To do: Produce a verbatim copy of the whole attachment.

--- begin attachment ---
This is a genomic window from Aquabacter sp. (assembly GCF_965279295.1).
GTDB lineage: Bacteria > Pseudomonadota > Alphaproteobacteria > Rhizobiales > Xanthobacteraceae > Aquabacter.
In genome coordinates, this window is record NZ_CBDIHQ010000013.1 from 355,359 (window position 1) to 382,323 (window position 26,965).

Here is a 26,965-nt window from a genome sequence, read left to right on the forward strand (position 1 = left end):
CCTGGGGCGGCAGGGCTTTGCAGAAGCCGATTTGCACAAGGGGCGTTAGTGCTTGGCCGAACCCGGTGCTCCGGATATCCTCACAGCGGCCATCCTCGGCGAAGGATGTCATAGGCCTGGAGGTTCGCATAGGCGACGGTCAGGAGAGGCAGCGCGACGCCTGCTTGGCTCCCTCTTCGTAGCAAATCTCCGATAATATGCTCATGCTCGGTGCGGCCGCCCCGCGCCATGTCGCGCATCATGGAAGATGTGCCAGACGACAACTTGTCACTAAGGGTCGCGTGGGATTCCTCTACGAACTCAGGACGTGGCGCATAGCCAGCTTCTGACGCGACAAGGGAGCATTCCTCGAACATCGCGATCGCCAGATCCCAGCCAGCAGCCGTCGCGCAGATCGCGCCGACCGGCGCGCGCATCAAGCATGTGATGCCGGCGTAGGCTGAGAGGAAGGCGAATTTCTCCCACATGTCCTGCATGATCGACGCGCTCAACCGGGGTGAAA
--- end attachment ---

This is a genomic window from Aquabacter sp. (assembly GCF_965279295.1).
GTDB lineage: Bacteria > Pseudomonadota > Alphaproteobacteria > Rhizobiales > Xanthobacteraceae > Aquabacter.
In genome coordinates, this window is record NZ_CBDIHQ010000013.1 from 355,359 (window position 1) to 382,323 (window position 26,965).

Here is a 26,965-nt window from a genome sequence, read left to right on the forward strand (position 1 = left end):
CCTGGGGCGGCAGGGCTTTGCAGAAGCCGATTTGCACAAGGGGCGTTAGTGCTTGGCCGAACCCGGTGCTCCGGATATCCTCACAGCGGCCATCCTCGGCGAAGGATGTCATAGGCCTGGAGGTTCGCATAGGCGACGGTCAGGAGAGGCAGCGCGACGCCTGCTTGGCTCCCTCTTCGTAGCAAATCTCCGATAATATGCTCATGCTCGGTGCGGCCGCCCCGCGCCATGTCGCGCATCATGGAAGATGTGCCAGACGACAACTTGTCACTAAGGGTCGCGTGGGATTCCTCTACGAACTCAGGACGTGGCGCATAGCCAGCTTCTGACGCGACAAGGGAGCATTCCTCGAACATCGCGATCGCCAGATCCCAGCCAGCAGCCGTCGCGCAGATCGCGCCGACCGGCGCGCGCATCAAGCATGTGATGCCGGCGTAGGCTGAGAGGAAGGCGAATTTCTCCCACATGTCCTGCATGATCGACGCGCTCAACCGGGGTGAAA